I didn’t think too much of it at first because I used to get cysts from time to time and thought it was another one. As it happened, I had a doctor’s appointment previously scheduled, and I mentioned the cyst to him as an afterthought. He wasn’t too concerned and gave me some antibiotics to calm it down. After it didn’t go away, he scheduled me for a CT scan.
Back then I used to be a doom-and-gloom kind of guy. I immediately thought the worst: cancer. When he called and told me that it was Stage 2 Hodgkin’s Lymphoma, I was completely beside myself. I called my parents and bawled. I thought, “Is this the end?”
It wasn’t the end. I did chemo for four months, which wasn’t too bad because my body was strong and in shape, and radiation, which was miserable. It was a thousand times worse than strep throat.
When I found out I had cancer, I didn’t know anybody who had it except a childhood friend. Rather than keeping it bottled up, I broadcast the news to my friends and family. I wanted to talk about it because I needed support; I needed people to be with me through my journey.
All of my relationships were strengthened—people came out of the woodwork to support me through treatment. I still have people check in to see how I’m doing; it was all very positive.
My girlfriend—now my wife—offered the most amazing support of all from day one. And her patience was really put to the test through my treatments, which took their toll—physically, emotionally and mentally. We lived in separate apartments, but she was over at my place daily, making dinner, always making sure I was comfortable and had company. She was incredible; I had to marry her.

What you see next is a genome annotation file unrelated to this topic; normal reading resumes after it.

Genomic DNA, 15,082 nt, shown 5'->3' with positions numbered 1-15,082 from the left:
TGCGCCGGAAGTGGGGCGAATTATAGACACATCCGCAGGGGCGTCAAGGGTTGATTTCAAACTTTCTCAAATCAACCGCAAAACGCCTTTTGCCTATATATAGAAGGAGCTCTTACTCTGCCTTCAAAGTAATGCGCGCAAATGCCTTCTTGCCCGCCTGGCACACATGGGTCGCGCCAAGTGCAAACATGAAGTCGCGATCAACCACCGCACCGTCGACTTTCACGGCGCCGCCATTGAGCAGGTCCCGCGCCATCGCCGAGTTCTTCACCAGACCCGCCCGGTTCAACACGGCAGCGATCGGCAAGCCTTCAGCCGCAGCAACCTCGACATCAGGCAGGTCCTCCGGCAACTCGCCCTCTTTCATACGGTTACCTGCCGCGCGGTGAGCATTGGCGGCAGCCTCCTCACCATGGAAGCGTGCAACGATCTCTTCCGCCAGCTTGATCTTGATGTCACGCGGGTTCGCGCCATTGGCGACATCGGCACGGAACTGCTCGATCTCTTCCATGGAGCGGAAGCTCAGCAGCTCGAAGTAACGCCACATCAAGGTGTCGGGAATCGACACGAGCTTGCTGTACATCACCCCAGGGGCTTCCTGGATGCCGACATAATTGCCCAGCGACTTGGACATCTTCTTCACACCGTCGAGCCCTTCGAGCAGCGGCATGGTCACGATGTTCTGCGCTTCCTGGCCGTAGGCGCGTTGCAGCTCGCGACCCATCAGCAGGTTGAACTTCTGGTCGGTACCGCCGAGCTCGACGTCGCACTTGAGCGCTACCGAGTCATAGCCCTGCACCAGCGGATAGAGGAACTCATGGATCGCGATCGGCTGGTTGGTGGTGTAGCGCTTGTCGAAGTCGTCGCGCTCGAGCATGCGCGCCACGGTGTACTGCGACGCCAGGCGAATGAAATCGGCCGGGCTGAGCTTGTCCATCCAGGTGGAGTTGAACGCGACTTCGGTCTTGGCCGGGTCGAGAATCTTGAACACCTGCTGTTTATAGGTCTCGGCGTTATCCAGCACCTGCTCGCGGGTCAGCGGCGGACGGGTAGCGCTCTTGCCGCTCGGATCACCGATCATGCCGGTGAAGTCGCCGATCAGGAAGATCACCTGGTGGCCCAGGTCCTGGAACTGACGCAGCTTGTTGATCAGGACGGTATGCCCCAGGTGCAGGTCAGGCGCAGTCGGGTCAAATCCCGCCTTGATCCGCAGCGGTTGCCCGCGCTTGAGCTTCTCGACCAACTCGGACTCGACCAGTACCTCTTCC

I used to be very pessimistic, but that’s completely changed. I am incredibly optimistic now and it’s because of my diagnosis. I figured if I could overcome this deadly disease, many more things are possible. To show you how far I’ve come, I’m a huge sports fan and I’m optimistic about a Cleveland team’s winning a championship!
My faith also shifted. I was never a very religious person, but during treatment and until shortly after, I went to church often and prayed daily that everything was going to be okay. Seven years ago, just before the end of one of those prayers, I got a call from my nurse on Christmas eve to tell me that my scan was clear. From that moment, I was a religious person. That let me go through a two-year period of questioning almost everything, including my spirituality, and I became comfortable with having doubt. My faith now is the strongest it’s ever been, even though I haven’t been to church in a while..
The strength and resilience that come with faith help me live life as fully as I can. I take on more at work—I don’t shy away from projects the way I used to. Much to my wife’s dismay, I love to tailgate at Browns games, something I never did in my 20s. Doing whatever the hell I want-to is now ingrained in me. Any more, I don’t even think about it’s being tied directly to cancer.
Michael is a seven-year survivor.